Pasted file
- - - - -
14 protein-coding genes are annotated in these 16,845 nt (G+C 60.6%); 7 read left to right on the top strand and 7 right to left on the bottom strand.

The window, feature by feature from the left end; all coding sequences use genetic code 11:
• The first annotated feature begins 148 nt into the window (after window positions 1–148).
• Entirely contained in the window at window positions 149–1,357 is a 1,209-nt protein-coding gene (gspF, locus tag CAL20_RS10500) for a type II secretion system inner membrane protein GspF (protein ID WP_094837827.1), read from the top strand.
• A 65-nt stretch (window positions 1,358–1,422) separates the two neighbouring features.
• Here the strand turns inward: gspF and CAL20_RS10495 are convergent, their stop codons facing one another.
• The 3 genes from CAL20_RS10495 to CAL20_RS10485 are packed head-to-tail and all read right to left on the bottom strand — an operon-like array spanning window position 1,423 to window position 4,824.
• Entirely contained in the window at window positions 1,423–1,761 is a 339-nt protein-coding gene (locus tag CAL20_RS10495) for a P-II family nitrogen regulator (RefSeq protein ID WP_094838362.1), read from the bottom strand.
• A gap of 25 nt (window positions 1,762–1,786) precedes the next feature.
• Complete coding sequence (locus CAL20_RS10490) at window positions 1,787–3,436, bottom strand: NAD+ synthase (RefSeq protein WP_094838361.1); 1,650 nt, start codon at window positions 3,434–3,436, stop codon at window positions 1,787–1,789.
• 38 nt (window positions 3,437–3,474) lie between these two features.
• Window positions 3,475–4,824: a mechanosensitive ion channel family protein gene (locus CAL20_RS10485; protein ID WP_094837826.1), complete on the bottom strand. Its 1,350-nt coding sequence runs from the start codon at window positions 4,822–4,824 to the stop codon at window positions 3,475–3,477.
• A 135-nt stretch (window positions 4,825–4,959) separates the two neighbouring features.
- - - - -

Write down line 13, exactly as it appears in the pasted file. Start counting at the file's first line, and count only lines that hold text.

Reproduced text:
• A 135-nt stretch (window positions 4,825–4,959) separates the two neighbouring features.